Peter, Paul, Ananias, all their lives were shifted into new directions because of the work God was doing through Jesus Christ. They might not have ever imagined they’d end up with the adventures and priorities they did because of Jesus. Who could have guessed God would enter into creation? Who could have guessed God would not only become incarnate, but would die? Who could have guessed that for Jesus, death would not be the end? Or that because of Jesus, death is not the end for us, either?

As you live into Easter, take some time to reflect on your life’s path. How are encounters with God nudging and shifting you closer to God’s desire for your life? How is the death and resurrection of Jesus changing your life?

Let’s begin with the experiences I hope you share:

God has claimed you as God’s own child, most loved, a sibling to Jesus, connected to all those whom God loves, in the water and promise of baptism.

You’ve been welcomed into a community where we worship and serve, learn and celebrate.

Jesus has invited you and made you worthy to sit and eat at his table, so that in bread and wine you would receive into your body his own life giving body and blood.

The Spirit has come into your life to bring you to Jesus and gift you with all you need to do his work in the world. God loves you unconditionally and forever.

Jesus has died and been raised to give his life so that you would have life. God has a new future planned for all of creation, in which death is not the end and pain is no more.

So… because of this?

Because of this, all God has done for us, what matters changes. We don’t have to be afraid of the future- of the church, of our lives. The scope of our purpose is broadened beyond the individual and the present moment. No longer do we live for ourselves only, but we live for Jesus and in living for Jesus, we live for our neighbor and our work and our life does not end with our death.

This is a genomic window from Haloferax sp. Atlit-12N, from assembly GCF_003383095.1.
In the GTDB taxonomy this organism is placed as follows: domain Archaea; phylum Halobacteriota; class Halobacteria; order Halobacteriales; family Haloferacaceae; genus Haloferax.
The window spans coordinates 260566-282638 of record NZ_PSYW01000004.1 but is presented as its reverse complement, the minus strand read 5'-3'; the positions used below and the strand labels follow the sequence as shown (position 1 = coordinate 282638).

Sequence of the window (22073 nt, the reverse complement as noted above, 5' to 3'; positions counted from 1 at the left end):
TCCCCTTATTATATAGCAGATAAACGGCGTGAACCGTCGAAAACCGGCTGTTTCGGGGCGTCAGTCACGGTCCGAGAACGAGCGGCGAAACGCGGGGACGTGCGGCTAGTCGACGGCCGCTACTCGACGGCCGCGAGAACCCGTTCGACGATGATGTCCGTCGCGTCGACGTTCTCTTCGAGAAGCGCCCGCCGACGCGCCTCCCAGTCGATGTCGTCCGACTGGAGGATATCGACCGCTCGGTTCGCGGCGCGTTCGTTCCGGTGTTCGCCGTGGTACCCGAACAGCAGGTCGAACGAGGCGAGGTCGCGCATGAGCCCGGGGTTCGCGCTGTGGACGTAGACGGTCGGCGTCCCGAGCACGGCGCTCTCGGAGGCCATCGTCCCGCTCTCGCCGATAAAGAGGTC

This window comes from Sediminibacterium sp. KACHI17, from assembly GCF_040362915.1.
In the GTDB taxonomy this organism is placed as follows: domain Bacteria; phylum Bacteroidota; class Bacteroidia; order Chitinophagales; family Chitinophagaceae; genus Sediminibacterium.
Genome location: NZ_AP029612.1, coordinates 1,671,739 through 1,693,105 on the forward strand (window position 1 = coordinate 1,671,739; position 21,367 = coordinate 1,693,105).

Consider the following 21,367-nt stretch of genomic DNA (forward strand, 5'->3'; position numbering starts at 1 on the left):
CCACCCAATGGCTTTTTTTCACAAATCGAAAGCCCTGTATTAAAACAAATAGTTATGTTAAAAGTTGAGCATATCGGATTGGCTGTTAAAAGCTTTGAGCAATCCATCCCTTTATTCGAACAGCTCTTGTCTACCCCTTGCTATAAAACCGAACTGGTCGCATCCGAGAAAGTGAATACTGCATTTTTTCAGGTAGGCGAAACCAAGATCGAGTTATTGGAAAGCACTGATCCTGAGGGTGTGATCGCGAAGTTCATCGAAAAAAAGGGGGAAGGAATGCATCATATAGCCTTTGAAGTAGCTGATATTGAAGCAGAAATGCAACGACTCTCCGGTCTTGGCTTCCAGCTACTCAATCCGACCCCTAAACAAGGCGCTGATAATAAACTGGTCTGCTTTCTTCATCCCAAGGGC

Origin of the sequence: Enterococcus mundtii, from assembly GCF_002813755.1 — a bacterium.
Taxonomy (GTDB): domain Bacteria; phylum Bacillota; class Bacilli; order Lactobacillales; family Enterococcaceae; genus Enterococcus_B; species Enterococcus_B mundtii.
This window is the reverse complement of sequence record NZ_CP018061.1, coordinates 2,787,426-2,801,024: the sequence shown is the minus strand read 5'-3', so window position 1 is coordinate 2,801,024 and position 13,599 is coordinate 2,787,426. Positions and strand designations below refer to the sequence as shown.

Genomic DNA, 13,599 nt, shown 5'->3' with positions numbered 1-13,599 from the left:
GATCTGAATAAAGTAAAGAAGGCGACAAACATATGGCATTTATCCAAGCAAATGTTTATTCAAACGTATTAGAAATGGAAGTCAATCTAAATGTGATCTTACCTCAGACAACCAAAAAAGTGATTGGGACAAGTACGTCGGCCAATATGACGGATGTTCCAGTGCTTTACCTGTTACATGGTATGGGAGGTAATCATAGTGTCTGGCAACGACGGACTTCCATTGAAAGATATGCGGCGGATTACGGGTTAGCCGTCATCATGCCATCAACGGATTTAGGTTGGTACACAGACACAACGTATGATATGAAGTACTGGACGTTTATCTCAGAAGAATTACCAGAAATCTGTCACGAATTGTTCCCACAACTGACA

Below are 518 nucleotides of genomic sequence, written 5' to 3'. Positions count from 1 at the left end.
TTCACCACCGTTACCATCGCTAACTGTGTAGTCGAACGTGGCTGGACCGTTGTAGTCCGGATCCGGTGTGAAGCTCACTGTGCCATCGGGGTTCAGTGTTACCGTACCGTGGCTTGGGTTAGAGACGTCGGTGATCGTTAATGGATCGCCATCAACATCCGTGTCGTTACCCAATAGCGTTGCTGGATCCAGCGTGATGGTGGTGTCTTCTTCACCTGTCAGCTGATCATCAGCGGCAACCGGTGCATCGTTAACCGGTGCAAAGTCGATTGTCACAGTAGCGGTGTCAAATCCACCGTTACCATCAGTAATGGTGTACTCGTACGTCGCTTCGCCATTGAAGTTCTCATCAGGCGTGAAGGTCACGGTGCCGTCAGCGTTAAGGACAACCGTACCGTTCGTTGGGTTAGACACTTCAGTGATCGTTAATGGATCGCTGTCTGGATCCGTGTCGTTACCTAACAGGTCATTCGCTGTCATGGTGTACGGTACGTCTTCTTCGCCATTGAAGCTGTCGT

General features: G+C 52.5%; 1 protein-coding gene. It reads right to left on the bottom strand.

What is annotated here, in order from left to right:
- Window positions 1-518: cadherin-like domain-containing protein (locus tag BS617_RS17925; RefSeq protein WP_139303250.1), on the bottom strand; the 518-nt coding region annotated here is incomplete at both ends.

Because of this, the scales over our eyes that have built up from years of living according to the self-centered vision of this world begin to fall away. We begin to see with God’s sight, focused not on what we can gain to build up ourselves, but how God is including us into God’s great redemptive work of bringing hope, healing, and joy to all creation.

Because of this, the meal we are about to serve and enjoy is not about impressing our neighbors, earning a specific dollar amount, or breaking record attendance, but is an experience of the kingdom of God, in which each person works together for the sake of a shared celebration of all God has given us.

Because of this, people we once condemned or feared have become our beloved family. God pushes us into relationships with people we might not otherwise choose to share community with, and even in the midst of challenge, we discover the joy of growing in trust and love within the richness of a diverse community.

Take some time this week to write, share, or pray about your own encounters with God and the ways God has been working in your own life.

How are you being shifted into a way of being that is ever more closely aligned with God’s intentions for you?

How is God showing love and hope to you through the community that walks with you through life’s adventures?

We are being transformed. It can be scary, it can be uncomfortable. It’s God’s work, and God will accomplish it. If we take anything from Saul’s story, and Ananias’ story, and Peter’s story- if we learn anything about God from Jesus’ death and resurrection- it’s that God works life-changing, boundary shattering good even when we least expect it. Welcome change is coming.

Alleluia. Christ is Risen.